Where does the water go when it rains? South Florida is so flat that rainwater stays in place unless a path for drainage is provided. An interconnected system of regional (primary), local (secondary) and neighborhood (tertiary) canals and lakes allow rainwater to move from developed land to the ocean, controlled by a series of gates. The Water Management Division is responsible for four secondary canal systems in the northern part of the County. Much more information about drainage and flood protection can be found at
Know the Flow.
Water Control System
The Water Management Division is responsible for four secondary canal systems in the northern part of the County: Water Control District 2, Water Control District 3, Water Control District 4 and Cocomar. The four districts are interconnected and together make up the North Broward County Recharge System. The canals, gates and pump stations which make up these systems are shown on the WMD Infrastructure Map.
Canals and Lakes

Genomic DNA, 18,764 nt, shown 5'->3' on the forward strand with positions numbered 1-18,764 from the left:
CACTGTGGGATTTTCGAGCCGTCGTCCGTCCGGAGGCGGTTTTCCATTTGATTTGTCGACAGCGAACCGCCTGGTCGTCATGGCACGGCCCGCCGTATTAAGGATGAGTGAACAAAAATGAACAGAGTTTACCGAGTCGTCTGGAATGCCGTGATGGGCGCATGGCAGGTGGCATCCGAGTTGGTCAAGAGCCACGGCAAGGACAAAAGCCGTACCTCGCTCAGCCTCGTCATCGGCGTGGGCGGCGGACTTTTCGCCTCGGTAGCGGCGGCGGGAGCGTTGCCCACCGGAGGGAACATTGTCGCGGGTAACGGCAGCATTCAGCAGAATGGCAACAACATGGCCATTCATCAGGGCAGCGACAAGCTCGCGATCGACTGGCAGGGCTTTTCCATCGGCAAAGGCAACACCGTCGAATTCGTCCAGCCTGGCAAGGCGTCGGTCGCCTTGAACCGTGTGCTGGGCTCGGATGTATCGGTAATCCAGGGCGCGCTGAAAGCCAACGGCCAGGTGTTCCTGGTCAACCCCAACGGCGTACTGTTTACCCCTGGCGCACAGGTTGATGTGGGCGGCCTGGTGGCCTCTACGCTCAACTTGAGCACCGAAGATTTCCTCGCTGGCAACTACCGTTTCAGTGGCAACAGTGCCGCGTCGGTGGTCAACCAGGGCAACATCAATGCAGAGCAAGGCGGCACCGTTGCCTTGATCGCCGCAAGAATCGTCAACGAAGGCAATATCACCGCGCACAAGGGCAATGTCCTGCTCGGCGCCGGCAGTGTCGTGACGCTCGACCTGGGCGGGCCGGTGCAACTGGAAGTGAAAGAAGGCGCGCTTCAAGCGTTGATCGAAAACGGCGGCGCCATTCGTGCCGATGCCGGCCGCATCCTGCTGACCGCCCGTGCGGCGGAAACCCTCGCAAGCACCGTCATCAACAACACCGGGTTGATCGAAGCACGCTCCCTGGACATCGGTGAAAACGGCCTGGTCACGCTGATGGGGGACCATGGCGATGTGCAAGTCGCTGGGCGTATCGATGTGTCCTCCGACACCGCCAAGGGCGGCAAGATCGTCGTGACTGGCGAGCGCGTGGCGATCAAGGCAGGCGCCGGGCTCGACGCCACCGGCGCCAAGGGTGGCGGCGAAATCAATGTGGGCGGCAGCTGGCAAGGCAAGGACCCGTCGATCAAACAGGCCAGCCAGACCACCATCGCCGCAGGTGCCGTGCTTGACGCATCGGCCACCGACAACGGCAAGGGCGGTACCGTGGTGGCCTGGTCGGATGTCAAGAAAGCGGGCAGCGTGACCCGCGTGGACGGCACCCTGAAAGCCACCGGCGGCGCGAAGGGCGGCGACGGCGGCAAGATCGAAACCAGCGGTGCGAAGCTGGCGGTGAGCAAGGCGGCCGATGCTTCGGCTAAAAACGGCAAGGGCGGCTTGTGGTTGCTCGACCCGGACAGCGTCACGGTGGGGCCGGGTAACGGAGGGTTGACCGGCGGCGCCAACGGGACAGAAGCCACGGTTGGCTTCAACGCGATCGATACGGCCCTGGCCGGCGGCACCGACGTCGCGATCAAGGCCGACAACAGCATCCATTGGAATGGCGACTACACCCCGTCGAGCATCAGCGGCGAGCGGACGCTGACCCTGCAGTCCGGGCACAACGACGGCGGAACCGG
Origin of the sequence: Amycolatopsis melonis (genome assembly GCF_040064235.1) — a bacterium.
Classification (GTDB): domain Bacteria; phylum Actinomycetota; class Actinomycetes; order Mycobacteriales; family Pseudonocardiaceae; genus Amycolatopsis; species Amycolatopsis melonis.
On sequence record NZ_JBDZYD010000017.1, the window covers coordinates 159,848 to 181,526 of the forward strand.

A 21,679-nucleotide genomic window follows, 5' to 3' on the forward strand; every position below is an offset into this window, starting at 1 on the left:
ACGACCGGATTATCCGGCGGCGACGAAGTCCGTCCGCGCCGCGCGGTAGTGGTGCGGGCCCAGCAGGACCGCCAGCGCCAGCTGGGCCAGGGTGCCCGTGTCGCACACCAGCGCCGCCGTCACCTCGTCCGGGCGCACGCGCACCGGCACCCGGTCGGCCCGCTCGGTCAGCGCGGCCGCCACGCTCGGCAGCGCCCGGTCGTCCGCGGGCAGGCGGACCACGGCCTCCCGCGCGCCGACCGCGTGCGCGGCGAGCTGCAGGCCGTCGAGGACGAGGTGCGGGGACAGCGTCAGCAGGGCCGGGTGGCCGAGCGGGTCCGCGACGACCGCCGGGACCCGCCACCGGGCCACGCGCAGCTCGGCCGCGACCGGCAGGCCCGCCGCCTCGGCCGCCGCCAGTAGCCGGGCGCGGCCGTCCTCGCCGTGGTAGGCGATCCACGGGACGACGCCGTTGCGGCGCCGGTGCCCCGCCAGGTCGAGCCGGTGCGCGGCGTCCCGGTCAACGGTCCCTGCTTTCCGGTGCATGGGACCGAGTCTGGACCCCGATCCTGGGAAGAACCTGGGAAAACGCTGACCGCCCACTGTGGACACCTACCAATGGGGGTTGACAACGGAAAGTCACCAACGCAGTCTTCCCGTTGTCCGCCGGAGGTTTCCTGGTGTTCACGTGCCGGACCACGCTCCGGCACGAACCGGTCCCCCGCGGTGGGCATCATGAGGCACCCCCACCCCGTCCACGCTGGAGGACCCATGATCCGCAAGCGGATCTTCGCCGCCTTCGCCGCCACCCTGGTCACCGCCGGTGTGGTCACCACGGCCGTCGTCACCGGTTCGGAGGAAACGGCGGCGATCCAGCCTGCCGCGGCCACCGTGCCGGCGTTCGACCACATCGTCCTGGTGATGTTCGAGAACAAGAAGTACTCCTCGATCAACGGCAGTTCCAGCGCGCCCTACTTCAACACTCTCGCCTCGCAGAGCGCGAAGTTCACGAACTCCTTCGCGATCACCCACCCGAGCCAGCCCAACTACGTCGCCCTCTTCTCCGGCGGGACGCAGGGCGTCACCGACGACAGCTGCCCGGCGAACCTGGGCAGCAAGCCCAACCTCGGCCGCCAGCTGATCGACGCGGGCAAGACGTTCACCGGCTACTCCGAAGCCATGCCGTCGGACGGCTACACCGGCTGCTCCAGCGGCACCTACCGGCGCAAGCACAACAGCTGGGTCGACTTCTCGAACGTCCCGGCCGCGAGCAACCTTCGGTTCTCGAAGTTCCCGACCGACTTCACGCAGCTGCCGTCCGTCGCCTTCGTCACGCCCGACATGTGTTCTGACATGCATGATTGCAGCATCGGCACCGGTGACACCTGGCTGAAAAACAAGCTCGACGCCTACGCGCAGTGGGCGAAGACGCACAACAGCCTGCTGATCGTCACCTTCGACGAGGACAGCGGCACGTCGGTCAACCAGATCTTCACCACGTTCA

Storm water is routed to nearby canals and lakes and stored in those water bodies. During excessive rains, control gates may be opened to prevent flooding and water will flow to the primary canals. Canals and lakes must be maintained to allow water to move through them. This may entail aquatic weed removal, bank restoration, dredging or other operations.
Development and Permitting
Any change which alters the flow of stormwater requires a license. “Surface Water Licenses” for areas within Cocomar, Water Control District 2, Water Control District 3 and Water Control District 4 are reviewed and issued by the Broward County Environmental Protection and
Storm Water Section.
Many plans for surface water licenses issued within the Water Management Division’s area of operations can be found on the Water Management WMD Infrastructure Map.
Changes to an existing development require a license modification.
Design standards are set forth in Chapter 27
of the Broward County Code. For site-specific criteria, please contact the Water Management Division.